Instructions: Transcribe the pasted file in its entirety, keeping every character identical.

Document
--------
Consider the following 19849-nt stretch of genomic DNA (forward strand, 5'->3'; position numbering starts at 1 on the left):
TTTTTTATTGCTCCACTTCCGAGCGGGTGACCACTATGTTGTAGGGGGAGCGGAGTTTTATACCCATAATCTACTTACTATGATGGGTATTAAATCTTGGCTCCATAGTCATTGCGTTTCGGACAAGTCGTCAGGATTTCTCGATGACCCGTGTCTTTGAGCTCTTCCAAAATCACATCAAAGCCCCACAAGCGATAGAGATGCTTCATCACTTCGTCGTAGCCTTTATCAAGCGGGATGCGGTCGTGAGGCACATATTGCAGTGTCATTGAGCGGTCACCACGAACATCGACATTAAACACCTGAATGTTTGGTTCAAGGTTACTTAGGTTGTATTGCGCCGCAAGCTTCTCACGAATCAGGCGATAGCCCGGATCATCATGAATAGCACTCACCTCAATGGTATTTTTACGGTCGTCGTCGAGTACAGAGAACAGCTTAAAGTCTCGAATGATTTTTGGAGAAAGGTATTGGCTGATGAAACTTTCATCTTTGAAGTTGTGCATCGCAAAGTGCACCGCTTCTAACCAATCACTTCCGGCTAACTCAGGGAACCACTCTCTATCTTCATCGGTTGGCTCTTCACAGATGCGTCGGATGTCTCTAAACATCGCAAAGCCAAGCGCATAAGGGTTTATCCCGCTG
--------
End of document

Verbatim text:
Consider the following 19849-nt stretch of genomic DNA (forward strand, 5'->3'; position numbering starts at 1 on the left):
TTTTTTATTGCTCCACTTCCGAGCGGGTGACCACTATGTTGTAGGGGGAGCGGAGTTTTATACCCATAATCTACTTACTATGATGGGTATTAAATCTTGGCTCCATAGTCATTGCGTTTCGGACAAGTCGTCAGGATTTCTCGATGACCCGTGTCTTTGAGCTCTTCCAAAATCACATCAAAGCCCCACAAGCGATAGAGATGCTTCATCACTTCGTCGTAGCCTTTATCAAGCGGGATGCGGTCGTGAGGCACATATTGCAGTGTCATTGAGCGGTCACCACGAACATCGACATTAAACACCTGAATGTTTGGTTCAAGGTTACTTAGGTTGTATTGCGCCGCAAGCTTCTCACGAATCAGGCGATAGCCCGGATCATCATGAATAGCACTCACCTCAATGGTATTTTTACGGTCGTCGTCGAGTACAGAGAACAGCTTAAAGTCTCGAATGATTTTTGGAGAAAGGTATTGGCTGATGAAACTTTCATCTTTGAAGTTGTGCATCGCAAAGTGCACCGCTTCTAACCAATCACTTCCGGCTAACTCAGGGAACCACTCTCTATCTTCATCGGTTGGCTCTTCACAGATGCGTCGGATGTCTCTAAACATCGCAAAGCCAAGCGCATAAGGGTTTATCCCGCTG